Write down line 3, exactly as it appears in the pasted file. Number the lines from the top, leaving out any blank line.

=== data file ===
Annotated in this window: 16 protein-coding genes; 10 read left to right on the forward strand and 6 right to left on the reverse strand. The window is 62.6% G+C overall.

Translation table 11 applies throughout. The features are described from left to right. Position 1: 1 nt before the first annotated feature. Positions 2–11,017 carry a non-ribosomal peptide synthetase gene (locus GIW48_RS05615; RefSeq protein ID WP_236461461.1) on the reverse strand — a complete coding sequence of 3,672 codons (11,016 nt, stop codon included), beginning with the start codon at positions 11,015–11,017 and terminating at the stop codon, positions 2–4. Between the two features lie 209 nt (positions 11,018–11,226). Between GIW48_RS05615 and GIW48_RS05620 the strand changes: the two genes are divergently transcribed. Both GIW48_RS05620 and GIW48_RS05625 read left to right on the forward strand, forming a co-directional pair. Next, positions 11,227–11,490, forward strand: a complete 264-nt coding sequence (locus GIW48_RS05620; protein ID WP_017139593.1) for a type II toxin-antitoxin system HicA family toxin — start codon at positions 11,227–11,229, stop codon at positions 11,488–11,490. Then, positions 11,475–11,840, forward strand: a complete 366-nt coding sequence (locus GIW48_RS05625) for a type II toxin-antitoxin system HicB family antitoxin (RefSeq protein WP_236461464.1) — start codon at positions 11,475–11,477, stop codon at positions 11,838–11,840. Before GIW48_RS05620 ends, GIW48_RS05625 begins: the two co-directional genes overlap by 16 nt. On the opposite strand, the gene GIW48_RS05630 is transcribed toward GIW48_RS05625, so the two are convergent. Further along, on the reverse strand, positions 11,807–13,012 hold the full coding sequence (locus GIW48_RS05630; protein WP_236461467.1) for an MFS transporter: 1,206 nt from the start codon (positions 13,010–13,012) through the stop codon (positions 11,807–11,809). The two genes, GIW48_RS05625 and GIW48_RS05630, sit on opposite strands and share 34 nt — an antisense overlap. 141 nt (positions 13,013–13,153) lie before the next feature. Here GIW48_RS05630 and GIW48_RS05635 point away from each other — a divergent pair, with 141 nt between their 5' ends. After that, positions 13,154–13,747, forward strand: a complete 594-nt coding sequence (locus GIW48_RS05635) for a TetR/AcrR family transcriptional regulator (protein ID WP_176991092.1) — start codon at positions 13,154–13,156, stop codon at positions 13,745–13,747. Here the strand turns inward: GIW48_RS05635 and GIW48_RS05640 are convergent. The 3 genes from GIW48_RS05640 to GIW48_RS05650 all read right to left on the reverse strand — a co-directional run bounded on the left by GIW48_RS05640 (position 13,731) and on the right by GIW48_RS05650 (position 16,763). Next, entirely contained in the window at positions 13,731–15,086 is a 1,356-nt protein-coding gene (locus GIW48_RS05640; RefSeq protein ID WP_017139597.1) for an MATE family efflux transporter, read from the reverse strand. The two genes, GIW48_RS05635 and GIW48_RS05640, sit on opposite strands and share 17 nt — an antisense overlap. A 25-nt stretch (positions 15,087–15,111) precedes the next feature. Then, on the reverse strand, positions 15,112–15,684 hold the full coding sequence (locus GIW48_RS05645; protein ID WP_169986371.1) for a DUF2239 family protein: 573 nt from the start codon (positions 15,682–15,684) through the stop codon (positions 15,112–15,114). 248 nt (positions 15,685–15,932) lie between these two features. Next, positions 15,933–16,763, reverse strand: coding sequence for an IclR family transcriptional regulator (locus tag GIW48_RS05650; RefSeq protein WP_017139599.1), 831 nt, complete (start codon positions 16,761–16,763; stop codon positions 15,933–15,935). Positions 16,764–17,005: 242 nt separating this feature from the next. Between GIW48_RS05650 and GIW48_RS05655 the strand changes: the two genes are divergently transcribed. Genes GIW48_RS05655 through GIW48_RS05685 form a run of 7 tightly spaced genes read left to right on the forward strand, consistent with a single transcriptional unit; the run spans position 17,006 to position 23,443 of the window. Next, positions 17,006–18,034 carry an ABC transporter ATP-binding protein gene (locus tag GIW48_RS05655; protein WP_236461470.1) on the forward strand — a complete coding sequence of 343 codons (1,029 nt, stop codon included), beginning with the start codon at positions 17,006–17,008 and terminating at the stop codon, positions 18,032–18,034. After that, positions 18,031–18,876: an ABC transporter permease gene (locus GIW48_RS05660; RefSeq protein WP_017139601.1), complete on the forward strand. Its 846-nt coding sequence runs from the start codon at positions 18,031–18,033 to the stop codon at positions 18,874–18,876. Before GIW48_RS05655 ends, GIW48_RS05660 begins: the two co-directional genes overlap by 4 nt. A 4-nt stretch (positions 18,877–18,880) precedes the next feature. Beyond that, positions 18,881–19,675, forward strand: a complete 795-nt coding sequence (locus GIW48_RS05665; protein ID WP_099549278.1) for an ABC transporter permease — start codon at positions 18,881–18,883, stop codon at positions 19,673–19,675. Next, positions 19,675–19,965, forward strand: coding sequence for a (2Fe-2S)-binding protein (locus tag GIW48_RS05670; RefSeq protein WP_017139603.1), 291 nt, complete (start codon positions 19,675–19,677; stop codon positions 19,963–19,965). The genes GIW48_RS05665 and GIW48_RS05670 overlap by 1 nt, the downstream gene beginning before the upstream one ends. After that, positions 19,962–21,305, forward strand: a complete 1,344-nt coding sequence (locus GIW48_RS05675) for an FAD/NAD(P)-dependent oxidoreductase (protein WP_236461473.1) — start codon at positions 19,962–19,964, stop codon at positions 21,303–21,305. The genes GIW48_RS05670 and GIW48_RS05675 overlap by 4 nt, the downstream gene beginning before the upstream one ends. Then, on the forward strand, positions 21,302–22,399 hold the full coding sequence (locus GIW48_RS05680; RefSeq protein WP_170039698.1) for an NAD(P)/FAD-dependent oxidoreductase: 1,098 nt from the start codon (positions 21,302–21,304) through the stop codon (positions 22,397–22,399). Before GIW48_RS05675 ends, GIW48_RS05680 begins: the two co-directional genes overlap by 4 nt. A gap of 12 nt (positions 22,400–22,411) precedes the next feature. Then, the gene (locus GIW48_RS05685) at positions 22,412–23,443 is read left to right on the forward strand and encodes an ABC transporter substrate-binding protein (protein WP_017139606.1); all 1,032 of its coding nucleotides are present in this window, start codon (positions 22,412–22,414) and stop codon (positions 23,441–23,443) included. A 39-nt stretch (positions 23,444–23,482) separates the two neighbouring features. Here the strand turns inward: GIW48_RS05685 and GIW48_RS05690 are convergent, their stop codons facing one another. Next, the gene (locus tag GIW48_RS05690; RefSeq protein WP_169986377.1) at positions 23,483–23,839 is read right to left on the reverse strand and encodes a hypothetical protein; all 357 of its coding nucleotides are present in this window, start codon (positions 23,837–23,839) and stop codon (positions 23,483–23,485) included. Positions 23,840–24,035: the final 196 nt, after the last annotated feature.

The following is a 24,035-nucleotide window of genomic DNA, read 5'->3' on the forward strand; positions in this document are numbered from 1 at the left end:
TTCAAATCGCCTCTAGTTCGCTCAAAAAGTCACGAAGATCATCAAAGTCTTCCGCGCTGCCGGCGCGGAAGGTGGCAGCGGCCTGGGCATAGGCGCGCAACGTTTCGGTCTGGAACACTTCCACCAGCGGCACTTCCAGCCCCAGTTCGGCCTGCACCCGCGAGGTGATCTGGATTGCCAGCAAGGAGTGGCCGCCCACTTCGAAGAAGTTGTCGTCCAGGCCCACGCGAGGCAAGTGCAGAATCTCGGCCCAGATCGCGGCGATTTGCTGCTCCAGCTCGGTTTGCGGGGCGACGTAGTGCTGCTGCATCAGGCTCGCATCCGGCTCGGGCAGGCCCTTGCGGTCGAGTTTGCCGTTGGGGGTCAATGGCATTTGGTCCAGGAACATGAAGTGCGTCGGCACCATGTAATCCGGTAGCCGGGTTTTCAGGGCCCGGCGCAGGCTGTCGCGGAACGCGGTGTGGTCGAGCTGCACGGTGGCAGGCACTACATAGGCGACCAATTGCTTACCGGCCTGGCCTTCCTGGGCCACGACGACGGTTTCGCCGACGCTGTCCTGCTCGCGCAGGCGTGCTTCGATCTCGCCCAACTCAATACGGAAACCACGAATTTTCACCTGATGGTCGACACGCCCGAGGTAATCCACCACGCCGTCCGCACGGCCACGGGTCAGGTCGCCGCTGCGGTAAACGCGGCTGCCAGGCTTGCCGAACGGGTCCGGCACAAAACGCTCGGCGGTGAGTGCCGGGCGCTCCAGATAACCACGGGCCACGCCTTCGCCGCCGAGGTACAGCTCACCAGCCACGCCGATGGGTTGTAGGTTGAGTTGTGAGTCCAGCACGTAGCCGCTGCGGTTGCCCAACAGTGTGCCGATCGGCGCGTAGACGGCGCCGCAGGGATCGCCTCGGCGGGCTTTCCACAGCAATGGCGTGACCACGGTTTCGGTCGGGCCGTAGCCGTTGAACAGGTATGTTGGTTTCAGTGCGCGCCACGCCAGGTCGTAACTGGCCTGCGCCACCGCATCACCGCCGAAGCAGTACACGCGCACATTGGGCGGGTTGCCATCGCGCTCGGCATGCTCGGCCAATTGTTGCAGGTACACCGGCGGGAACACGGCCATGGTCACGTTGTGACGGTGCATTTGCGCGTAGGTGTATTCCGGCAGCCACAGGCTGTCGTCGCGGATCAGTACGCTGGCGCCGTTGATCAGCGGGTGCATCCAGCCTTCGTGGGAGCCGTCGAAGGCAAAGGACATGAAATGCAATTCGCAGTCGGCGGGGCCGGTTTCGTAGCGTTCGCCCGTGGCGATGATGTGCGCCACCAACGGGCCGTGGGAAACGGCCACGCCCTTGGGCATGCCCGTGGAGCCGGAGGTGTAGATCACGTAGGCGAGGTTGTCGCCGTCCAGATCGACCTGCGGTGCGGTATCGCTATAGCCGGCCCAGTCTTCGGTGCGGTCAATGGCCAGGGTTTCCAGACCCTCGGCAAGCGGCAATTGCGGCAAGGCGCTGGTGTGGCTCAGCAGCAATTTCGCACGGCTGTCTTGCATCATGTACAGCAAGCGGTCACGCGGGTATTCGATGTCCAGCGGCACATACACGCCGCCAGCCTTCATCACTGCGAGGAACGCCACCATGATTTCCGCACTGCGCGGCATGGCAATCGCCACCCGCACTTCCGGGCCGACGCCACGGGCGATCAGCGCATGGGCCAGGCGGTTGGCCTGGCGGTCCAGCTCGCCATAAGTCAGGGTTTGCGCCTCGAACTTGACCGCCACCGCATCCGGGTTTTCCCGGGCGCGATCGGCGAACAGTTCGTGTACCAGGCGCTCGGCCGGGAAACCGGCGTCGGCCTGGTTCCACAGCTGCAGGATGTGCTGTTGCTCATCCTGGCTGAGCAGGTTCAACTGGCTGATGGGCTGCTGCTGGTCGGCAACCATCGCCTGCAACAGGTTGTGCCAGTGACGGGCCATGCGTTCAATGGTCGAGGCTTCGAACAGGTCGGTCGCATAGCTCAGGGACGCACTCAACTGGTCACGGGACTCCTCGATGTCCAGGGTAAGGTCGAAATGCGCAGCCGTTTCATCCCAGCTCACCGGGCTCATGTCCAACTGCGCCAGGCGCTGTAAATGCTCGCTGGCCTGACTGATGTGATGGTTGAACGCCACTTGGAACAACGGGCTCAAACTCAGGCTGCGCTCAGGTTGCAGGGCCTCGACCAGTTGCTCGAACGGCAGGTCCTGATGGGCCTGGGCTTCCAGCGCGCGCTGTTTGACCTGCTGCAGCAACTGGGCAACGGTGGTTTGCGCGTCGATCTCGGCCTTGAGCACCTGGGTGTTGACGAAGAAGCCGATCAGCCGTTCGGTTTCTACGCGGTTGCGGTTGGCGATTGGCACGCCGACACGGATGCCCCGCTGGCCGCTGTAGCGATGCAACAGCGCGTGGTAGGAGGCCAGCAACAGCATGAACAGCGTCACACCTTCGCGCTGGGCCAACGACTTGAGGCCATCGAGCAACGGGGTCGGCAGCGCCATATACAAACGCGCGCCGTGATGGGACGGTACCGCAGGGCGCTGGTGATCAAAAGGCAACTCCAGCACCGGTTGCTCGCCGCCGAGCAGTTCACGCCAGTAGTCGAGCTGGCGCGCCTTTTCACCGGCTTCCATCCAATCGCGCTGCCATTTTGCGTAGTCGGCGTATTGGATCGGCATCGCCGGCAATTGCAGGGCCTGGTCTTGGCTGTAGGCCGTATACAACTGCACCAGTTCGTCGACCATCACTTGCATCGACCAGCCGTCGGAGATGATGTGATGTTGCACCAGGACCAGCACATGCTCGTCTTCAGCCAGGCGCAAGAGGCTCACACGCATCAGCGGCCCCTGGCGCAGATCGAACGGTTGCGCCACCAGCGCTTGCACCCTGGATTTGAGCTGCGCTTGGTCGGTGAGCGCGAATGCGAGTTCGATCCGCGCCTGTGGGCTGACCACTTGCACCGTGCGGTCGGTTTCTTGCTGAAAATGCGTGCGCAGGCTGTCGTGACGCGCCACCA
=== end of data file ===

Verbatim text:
The following is a 24,035-nucleotide window of genomic DNA, read 5'->3' on the forward strand; positions in this document are numbered from 1 at the left end: